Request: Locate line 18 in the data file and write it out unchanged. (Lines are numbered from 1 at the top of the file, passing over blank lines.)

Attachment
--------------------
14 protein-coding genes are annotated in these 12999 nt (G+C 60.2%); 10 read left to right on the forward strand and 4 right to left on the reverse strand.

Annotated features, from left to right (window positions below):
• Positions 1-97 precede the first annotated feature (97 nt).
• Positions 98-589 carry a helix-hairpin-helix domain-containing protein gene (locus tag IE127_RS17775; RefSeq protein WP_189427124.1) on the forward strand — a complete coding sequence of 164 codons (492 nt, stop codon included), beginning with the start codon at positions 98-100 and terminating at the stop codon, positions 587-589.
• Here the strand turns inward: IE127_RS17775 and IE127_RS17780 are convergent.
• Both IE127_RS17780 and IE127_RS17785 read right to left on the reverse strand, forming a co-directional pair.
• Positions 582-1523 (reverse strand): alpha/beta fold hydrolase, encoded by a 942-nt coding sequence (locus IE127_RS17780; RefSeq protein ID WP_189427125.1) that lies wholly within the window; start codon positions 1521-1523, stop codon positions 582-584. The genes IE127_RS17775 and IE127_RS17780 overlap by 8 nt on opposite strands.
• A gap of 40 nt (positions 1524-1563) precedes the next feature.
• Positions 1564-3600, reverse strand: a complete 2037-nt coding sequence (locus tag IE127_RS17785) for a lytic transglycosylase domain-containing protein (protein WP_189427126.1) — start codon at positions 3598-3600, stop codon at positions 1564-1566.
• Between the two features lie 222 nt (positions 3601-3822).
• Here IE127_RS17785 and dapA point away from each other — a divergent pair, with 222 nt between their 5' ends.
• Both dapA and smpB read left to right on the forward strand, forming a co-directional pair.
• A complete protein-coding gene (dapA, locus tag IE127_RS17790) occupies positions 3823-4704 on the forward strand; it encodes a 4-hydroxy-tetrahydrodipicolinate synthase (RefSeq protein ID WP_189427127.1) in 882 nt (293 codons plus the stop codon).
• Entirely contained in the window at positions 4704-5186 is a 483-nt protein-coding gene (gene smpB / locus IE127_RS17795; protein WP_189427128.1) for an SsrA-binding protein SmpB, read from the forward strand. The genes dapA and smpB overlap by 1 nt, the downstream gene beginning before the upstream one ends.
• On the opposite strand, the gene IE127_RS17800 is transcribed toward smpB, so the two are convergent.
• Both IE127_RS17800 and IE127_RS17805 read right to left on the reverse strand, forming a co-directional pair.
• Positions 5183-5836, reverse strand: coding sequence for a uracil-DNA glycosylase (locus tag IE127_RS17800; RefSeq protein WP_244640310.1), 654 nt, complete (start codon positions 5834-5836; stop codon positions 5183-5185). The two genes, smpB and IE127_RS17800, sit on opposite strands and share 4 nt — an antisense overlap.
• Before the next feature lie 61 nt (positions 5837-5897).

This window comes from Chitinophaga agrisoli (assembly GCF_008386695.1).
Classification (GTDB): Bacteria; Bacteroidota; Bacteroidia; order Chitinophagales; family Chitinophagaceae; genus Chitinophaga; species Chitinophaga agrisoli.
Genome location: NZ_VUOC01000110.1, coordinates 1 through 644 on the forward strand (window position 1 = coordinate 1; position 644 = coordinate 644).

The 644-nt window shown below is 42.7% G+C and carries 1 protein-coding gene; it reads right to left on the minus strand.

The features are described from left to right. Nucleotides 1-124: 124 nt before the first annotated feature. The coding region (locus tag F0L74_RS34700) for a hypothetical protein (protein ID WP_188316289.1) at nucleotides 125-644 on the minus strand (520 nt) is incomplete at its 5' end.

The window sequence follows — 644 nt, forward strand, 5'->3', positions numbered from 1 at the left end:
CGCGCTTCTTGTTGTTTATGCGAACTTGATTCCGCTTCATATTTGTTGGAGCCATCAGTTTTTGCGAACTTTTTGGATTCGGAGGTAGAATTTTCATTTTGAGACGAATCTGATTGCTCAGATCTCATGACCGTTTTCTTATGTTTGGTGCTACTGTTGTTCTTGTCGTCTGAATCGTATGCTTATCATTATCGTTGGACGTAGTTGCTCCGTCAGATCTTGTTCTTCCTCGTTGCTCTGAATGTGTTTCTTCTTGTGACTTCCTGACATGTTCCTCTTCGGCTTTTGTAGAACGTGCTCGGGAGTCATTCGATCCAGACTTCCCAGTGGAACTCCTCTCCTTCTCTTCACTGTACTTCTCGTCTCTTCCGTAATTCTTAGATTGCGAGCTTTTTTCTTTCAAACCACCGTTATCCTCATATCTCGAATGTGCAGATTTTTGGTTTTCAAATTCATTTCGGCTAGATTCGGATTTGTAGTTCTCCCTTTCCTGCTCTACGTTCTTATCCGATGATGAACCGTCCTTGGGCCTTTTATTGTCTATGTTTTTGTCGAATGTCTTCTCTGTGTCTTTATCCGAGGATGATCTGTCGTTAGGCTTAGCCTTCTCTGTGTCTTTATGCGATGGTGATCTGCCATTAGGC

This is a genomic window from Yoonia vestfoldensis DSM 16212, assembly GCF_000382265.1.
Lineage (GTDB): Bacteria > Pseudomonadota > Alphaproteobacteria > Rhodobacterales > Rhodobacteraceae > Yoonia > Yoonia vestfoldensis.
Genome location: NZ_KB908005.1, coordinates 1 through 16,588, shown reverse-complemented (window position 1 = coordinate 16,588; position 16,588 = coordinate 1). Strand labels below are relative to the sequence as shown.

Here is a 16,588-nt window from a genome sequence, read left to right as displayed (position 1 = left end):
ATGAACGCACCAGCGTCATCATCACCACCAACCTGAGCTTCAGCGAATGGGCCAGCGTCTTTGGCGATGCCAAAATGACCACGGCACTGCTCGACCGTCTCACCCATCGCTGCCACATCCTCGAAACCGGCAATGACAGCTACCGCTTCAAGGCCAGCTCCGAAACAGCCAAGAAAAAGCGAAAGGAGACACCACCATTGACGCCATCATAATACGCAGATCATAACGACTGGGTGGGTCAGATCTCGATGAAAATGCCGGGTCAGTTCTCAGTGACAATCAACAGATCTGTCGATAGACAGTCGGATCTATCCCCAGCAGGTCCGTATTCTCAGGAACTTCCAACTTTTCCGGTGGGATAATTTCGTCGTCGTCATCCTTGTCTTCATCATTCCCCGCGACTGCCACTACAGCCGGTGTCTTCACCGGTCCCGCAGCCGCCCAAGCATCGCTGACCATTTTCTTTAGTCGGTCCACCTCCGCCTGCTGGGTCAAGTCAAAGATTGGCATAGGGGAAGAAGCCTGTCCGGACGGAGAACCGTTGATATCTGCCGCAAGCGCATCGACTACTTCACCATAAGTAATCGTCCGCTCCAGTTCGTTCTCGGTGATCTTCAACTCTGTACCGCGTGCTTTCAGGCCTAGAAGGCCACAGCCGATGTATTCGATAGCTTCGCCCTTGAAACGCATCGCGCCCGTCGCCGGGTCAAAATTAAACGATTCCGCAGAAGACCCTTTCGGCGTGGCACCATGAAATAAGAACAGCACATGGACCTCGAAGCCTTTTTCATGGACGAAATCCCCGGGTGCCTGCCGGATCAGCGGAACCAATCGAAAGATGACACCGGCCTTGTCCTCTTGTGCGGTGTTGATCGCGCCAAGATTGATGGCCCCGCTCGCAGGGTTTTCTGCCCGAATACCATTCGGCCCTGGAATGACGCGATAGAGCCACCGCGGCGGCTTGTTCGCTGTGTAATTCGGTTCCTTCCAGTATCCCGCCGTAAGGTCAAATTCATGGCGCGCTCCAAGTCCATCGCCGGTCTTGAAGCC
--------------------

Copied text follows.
• Before the next feature lie 61 nt (positions 5837-5897).